Meet Carrie Cariello, blogger and author of What Color is Monday? and Someone I’m with has Autism.
By sharing her family’s story, Carrie is opening eyes to the colorful world of autism. With five kids and one on the spectrum, she knows a thing or two about the long and beautiful days of motherhood.
Well okay, not exactly. But through her writing she is trying to make sense of it all to better understand the disorder and the boy that she loves so dearly. In the face of autism, she inspires us with hope.
Her writing is heartfelt, honest and real—exposing the tantrums alongside the laughs in every quirky moment of parenthood. This month, Carrie compiled all of her posts into a new book, Someone I’m with has Autism.
She wants mothers and fathers and families to know that living with autism is okay.
“It’s a very manageable condition on certain levels. I try to give a glimpse of reality and bridge the gap between the usual and unusual. So many people are experiencing the same journey and we are not alone in this,” said Carrie.
Leading a family of 7 with a newly added dog, Carrie and her husband learned how to find support and balance early on.
Instead of prioritizing the children, she first prioritized her marriage. Though it sounds counter-intuitive, the Cariellos found that strengthening the foundation of their family would make them better parents.
“Once we had kids I realized how critical it was for Joe and I to stay happy. We have gone out once a week, every week since my first son was born 12 years ago,” Carrie said.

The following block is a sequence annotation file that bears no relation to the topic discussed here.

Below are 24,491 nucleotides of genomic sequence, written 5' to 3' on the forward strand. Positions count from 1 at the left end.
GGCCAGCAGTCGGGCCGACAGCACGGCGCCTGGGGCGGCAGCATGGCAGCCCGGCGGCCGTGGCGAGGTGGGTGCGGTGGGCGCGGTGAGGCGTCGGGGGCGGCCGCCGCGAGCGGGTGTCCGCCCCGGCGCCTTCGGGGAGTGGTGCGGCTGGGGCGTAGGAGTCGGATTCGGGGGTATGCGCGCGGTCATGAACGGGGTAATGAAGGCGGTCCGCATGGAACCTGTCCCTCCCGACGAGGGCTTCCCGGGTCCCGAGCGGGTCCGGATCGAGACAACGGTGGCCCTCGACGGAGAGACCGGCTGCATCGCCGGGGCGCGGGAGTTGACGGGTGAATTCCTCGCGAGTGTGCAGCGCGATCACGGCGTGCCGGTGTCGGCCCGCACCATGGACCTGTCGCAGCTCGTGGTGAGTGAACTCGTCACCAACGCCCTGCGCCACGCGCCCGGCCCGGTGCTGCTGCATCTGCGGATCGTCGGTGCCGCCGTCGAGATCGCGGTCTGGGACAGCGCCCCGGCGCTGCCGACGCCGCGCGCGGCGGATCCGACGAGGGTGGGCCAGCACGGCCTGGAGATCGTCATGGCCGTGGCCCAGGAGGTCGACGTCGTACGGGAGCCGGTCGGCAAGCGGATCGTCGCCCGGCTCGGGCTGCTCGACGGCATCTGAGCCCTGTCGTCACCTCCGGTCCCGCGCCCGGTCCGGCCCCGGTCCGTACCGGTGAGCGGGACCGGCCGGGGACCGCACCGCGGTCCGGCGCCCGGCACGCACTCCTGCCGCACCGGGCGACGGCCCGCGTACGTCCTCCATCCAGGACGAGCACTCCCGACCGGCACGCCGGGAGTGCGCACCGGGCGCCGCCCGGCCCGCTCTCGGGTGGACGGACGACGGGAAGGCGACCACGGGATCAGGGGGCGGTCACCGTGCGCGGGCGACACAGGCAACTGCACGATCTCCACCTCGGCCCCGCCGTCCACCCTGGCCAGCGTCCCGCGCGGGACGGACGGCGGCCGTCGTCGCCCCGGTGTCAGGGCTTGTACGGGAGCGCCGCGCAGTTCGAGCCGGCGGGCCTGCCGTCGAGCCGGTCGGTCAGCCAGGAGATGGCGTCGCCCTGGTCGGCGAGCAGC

Like every human family, they missed a week or two here and there—when Carrie was in the hospital having a baby.
“You really learn yourself inside and out when you are a mother. You know what you need, what kind of person you are, and what things help you be the best mother you can be. I am not a person that can run on empty and give and give and give to this little hoard of people around me.”
For Carrie, this meant finding time to spend with her husband, work out, write and share the adventures of her family and living with autism.
“Being a mother forced me to stretch myself more—do more, be more. The sense of accomplishment at the end of the day that we’ve gotten these 5 people everywhere they wanted to be and laughed with them and enjoyed them is one of the best parts of motherhood.”
Because despite someone in the family having autism, the Cariellos find happiness sharing everyday moments. They laugh together, they grow together. They live with the disorder and the boy and they’ve learned to love them both.
While Carrie speaks for autism, she also speaks for hope.
Thanks for inspiring us and sharing your story.